I don't do breakfast.
I usually rouse myself out of my tree hole around 11 a.m. (although it's been a lot earlier lately for a variety of inconvenient reasons). By the time I'm ready for food, everyone else is at lunch. And because I consider lunch food infinitely more desirable than breakfast food, I simply slide into lunch with everyone else.
Breakfast rarely exists in my world.
This, no doubt, is heartbreaking news to whoever came up with the slogan, "breakfast is the most important meal of the day." They have no shot at shoving burnt toast and scalding coffee down my throat. The Eggo and Jimmy Dean people are powerless over me.
I sound pretty smug about that, but I admit, this would be a tragedy if people were still putting baseball cards in and on cereal boxes. I'd have to eat cereal for lunch, I guess. Which would be quite the sacrifice because, boy, do I ever love sandwiches.
Breakfast being the most important meal of the day would only make sense to me if you were starting off your day with a brand new baseball card, like I did as a kid in the '70s. Forget about the food inside that box. This was the most important CARD of the day.
In fact, I was taken back to that wonderful time, when breakfast actually mattered, by a recent package from R.C., hot on the heels of his earlier envelope. In that recent package were a whole host of breakfast cards, including the best breakfast cards of all:
Kellogg's 3-D Super Stars.
As I hope you know, these are my all-time favorite oddballs. Apparently they are others' all-time favorites, too, because I rarely receive them in the mail, and I don't see them much at card shows either. So I am very happy about these particular cards.
The Billy Buck card is from the 1982 Kellogg's set. This was long past my childhood fascination for grabbing the one card inside the cereal box. I'm not nearly as enamored with the '80s Kellogg's cards as the '70s. But kudos to 1982 for looking very much like the familiar blue-bordered '70s Kellogg's cards that spark so much nostalgia.
Cards like this, for instance.
How cool is a 3-D card of Dick Allen in a bonafide Cardinals uniform? Topps never showed Allen in a Cardinals uniform, preferring instead to list him with the Cardinals in the 1970 set but hide the fact that he was really wearing a Phillies uniform. By 1971, Allen was off to the Dodgers and then the White Sox. His Cardinals days long forgotten.
I enjoy my Kellogg's cards as uncracked as possible. But I will make so many exceptions for this card.
More Cardinals' ever-so-slightly-cracked greatness. While the Allen card is from 1971, this is four years later and Lou Brock's Kellogg's card immediately after he set the season stolen base record with 118. This would have been one of the best possible cards to pull out of a box of Frosted Flakes in 1975, especially because Hank Aaron didn't make the set.
Here is Jim Palmer posing between the twin '72 slashes. Sorry, '72 Kellogg's, this is one design where you didn't have it all over Topps. I never understood the odd slanted ribbons on these cards. But give me a minute to drink in the 3-D action and I'll forget.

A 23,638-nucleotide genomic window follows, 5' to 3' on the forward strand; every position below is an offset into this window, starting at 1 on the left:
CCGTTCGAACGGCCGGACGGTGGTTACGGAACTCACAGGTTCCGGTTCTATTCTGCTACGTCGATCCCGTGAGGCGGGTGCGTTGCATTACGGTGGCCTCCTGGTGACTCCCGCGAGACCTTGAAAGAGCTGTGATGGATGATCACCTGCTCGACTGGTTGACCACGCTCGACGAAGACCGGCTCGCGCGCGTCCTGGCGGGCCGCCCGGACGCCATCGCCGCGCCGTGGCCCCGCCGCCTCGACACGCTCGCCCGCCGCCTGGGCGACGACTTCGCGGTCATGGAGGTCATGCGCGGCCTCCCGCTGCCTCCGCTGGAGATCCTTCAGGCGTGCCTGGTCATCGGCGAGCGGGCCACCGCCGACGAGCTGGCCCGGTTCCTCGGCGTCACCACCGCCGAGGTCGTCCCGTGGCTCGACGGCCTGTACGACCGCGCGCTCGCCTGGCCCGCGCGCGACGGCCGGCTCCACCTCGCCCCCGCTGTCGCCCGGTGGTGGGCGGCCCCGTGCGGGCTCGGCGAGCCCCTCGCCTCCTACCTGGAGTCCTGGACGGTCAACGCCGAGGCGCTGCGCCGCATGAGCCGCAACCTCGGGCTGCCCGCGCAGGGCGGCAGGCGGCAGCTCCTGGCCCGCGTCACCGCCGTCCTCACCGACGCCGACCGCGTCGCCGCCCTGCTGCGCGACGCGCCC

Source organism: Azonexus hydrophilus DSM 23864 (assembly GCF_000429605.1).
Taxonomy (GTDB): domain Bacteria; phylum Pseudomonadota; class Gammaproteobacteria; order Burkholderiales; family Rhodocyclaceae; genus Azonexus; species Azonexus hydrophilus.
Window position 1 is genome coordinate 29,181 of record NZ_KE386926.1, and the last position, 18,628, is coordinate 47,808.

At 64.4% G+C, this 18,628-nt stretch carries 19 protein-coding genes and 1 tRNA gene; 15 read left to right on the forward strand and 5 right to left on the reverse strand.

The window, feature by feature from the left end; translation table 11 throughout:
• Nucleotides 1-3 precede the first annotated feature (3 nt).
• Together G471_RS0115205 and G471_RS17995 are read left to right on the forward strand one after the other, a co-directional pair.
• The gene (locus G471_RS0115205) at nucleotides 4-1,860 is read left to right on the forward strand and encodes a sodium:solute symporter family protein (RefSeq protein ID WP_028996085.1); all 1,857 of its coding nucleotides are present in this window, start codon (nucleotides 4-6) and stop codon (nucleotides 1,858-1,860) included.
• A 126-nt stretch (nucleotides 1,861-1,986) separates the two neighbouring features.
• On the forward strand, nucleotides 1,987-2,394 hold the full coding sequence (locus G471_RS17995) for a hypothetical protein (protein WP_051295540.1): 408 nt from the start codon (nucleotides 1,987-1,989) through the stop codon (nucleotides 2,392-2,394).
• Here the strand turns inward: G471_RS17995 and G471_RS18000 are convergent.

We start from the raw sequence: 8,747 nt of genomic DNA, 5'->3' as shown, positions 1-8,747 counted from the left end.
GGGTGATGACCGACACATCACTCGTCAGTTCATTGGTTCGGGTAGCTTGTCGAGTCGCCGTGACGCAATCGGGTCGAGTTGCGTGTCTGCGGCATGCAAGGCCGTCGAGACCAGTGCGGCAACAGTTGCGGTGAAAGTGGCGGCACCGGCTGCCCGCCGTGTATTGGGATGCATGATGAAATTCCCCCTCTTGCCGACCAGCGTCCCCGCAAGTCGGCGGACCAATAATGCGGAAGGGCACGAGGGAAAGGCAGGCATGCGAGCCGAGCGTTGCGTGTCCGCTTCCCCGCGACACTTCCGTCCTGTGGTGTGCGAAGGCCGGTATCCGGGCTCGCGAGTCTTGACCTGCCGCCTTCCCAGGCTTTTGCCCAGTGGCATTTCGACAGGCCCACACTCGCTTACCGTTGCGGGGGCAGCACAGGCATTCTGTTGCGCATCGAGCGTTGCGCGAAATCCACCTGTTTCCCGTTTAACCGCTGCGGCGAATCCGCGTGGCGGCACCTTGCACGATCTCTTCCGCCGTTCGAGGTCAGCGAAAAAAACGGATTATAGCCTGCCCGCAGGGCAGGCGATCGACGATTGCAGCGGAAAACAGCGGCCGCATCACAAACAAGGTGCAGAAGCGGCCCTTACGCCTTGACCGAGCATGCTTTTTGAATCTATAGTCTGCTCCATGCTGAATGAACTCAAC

Here we go! The Kellogg's cards from 1977 and 1978 (this Munson is from '78) are my sweet spot. Those are the years when I brushed the most cereal flakes from my elbows reaching for those cards. I really didn't like Munson at this time -- and if I did pull it then, I probably would have scammed a Yankee fan for 10 cards in return for scowling Thurm.
We're exiting the '70s with this one. This is a '79 Kellogg's card of Pete Rose. Please note the "infield" designation on the card. Rose had already moved on to Philadelphia by the time this card appeared in boxes. There is a Phillies logo on the back as well as mention of Rose's transition.
So, yes, we're out of the '70s, but we're not done with the breakfast cards.
Here is something I've never seen in person before:
These are 1997 Wheaties cards, which were issued on Wheaties boxes. Please note the fairly expert cutting on these cards.
I particularly appreciate the Piazza and Nomo cards. The dimensions are a bit odd for page storing (too tall and too narrow). But I will let that pass because I'm viewing these for the first time!
There is another breakfast slogan that is sort of a spin-off of the "most important meal of the day" line.
Wheaties used to say: "Better eat your Wheaties!"
That was a particularly bossy way to guilt you into consuming their tasteless soggy leaves each morning in hopes you would become the next Olympic athlete -- or in 1997, the next baseball All-Star.
But I'm wise to all those breakfast sayings.
I don't eat Wheaties, but I have Wheaties cards.
I don't eat Frosted Flakes, but I have my precious 3-D Kellogg's cards.
You have to get up pretty early in the morning to sucker the night owl.